A common misconception about the Catholic Church is that she teaches (or once taught) that married women must try to have as many babies as possible. In recent decades this perception has led to a few comedy skits on the subject and quite a bit of scorn from the media and many intellectuals. In the 1970’s Stanford professor Paul Erlich wrote the bestselling book “The Population Bomb” which popularized the old ideas of Thomas Malthus for a modern audience. The main idea: the world will be overpopulated in a just a few years with the result being mass starvation, wars over diminishing food supplies and general chaos. Even though the vision and predicted numbers of Paul Erhlich’s vision of the future never came to pass, it was wildly influential in changing public perception and was perhaps the greatest fuel for the population control efforts through governmental programs that have become the norm at the United Nations, in our country, and in many countries around the world.
The Lineamenta document preparing for the Synod on the Family this coming October includes a section titled “The Transmission of Life and the Challenges of the Declining Birthrate.” Question #43 of the survey section of the document asks: “Are people aware of the grave consequences of demographic change?” The reason for this question is that a rapidly diminishing population, rather than worries of overpopulation, is the real crisis our world will face throughout the rest of the 21st century.
Regarding the care of families the document states that, “pastoral work in this area needs to start with listening to people and acknowledging the beauty and truth of an unconditional openness to life, which is needed if human love is to be lived fully. This serves as the basis for an appropriate teaching regarding the natural methods for responsible procreation, which allow a couple to live, in a harmonious and conscious manner, the loving communication between husband and wife in all its aspects along with their responsibility at procreating life.” (#57)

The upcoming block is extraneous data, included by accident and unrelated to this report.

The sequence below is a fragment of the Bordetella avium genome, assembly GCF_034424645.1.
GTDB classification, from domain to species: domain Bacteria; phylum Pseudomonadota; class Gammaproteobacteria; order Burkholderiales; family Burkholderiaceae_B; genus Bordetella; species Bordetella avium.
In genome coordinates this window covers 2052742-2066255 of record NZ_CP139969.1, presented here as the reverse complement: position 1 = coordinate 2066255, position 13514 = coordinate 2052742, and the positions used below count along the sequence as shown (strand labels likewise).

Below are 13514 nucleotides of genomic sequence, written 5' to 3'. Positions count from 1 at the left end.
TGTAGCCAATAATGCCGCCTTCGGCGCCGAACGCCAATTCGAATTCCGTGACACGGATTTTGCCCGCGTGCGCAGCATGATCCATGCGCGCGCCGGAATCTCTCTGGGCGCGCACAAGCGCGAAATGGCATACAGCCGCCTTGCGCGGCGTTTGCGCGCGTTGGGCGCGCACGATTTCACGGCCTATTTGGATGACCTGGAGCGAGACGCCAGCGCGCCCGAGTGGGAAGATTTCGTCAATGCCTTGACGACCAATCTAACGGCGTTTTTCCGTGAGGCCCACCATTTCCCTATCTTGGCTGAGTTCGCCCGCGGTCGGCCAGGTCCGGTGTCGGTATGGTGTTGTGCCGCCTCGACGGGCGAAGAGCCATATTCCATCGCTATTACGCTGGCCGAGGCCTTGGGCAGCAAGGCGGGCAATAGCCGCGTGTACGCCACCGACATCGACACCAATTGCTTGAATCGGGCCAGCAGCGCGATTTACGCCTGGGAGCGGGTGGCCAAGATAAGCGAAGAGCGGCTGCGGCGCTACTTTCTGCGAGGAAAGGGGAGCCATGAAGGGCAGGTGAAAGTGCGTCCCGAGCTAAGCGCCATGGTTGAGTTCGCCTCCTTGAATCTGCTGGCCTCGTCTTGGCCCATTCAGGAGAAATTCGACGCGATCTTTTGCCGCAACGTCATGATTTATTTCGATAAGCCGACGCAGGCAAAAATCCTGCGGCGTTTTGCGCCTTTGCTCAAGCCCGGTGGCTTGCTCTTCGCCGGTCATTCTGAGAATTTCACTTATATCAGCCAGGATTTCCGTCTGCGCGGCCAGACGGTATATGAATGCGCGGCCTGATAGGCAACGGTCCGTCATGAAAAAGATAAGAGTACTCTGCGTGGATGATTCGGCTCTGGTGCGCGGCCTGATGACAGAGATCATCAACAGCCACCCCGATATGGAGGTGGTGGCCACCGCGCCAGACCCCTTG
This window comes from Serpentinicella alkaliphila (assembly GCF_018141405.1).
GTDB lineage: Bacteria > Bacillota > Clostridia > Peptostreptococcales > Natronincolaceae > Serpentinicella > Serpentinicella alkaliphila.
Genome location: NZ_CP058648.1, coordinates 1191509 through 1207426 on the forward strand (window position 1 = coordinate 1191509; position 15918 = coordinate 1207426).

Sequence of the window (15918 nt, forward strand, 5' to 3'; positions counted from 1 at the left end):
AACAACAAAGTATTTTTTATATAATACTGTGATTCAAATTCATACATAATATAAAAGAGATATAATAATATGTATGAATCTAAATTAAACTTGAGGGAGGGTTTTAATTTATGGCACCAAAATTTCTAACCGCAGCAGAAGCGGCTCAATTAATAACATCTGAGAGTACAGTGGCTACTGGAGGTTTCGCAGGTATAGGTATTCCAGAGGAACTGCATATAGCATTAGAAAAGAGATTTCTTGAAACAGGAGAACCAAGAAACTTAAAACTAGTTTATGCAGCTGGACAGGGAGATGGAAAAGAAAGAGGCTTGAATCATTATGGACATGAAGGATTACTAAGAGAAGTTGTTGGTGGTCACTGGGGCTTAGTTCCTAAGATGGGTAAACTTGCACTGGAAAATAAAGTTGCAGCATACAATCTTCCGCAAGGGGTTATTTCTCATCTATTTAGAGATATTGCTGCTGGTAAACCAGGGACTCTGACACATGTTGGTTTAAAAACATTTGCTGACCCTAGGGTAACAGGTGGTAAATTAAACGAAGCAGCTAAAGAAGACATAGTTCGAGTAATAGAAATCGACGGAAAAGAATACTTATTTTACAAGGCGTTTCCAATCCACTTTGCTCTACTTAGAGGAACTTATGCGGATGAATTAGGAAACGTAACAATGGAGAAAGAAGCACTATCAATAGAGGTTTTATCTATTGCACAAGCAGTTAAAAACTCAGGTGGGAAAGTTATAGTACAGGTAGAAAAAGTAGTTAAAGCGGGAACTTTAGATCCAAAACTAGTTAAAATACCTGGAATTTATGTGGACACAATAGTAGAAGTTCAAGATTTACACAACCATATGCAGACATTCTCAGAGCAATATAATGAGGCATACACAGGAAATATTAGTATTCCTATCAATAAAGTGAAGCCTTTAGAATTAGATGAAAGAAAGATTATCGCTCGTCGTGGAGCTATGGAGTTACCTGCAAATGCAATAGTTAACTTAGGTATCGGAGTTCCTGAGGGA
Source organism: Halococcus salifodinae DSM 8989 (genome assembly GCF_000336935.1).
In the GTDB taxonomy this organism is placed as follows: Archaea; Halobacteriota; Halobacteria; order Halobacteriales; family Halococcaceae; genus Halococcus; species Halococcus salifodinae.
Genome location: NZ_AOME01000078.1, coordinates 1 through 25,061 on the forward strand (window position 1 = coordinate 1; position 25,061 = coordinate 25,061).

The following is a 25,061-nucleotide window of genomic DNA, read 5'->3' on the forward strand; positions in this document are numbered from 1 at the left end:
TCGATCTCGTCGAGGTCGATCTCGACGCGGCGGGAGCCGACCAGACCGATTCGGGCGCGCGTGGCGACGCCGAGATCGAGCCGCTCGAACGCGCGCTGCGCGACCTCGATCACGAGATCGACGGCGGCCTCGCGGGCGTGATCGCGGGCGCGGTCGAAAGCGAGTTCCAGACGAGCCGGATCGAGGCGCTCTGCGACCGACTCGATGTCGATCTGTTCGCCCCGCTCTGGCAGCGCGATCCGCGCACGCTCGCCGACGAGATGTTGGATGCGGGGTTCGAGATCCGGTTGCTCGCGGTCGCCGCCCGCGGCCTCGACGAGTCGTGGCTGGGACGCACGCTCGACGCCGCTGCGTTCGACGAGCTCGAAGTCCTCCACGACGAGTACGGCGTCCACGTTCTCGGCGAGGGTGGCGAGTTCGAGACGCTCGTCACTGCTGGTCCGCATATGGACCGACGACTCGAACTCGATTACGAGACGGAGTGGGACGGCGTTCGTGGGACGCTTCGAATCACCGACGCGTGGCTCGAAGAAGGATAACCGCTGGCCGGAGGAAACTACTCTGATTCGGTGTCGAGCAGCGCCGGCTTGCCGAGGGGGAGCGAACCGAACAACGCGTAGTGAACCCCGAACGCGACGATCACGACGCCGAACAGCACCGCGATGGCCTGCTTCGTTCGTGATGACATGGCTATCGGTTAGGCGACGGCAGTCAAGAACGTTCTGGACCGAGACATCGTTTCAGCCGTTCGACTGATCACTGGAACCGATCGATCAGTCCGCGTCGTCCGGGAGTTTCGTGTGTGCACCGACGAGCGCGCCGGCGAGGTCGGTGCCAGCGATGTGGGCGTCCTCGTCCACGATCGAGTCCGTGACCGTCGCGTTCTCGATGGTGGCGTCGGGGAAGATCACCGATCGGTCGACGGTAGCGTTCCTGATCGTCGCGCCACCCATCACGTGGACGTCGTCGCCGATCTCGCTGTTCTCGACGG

Today, many have accepted the claim that the planet is overpopulated and use it to justify immoral efforts to reduce the population. It is now thought virtuous in some circles to limit the number of children one has in order to “save the planet.” Increasing numbers of couples are choosing to live without children as the media promotes a new “childfree” lifestyle. A good example of this promotion was a Time Magazine article published in August of 2013, “Having It All Without Having Children.” According to these cultural experts and media prophets the new virtuous lifestyle requires having only one or two children and the most virtuous members of our society forgo children all together to reduce their carbon footprint and make the most of their relationship by not having the inconvenience of children. Is it immoral to have children? Is overpopulation real, and if so, is it a good reason to use contraceptive methods to have fewer children?
There is an answer that is both reasonable and scientific. The world is not overpopulated. In fact many countries in the world are at below replacement fertility rates. This is science that works on math and has nothing to do with religion. Too many people is simply not the real problem. The main causes of starvation and poverty are inequality in food distribution, bad economic policy, and war. There is enough food. We just allow greed and ideology to keep it out of the mouths of far too many people.
The Catholic position is compatible with good science. The argument of the “overpopulation” and “population control” movements is based upon ideology and now disproven scientific theory. The good folks at the Population Research Institute have created an informative website [www.overpopulationisamyth.com] that includes brief video summaries of the various arguments and counter-arguments along with links to reputable sources like the U.N. Population Fund to show that no one who is intellectually honest can continue to use the theory and arguments popularized by Paul Ehrlich to justify population control efforts on a global or personal scale.
If you would like to find links to more research that supports the above points please visit www.kcsjfamily.org/what-about-overpopulation.
For Catholic spouses learning this truth often comes with additional questions. Is right now a good time for us to have a child? How can we know God’s will for us? What does it mean to discern and how do we do it? How often do we need to discern? How can we know if our reason for not having a child right now is sufficiently serious?
For spouses seeking to live God’s beautiful plan for married love and sexuality these questions can be some of the most agonizing and difficult questions they will face in the fertile years of marriage. In the next issue of The Catholic Key we will cover this dimension of this pressing pastoral issue.
Dino Durando is director of the diocesan Office of Family Life.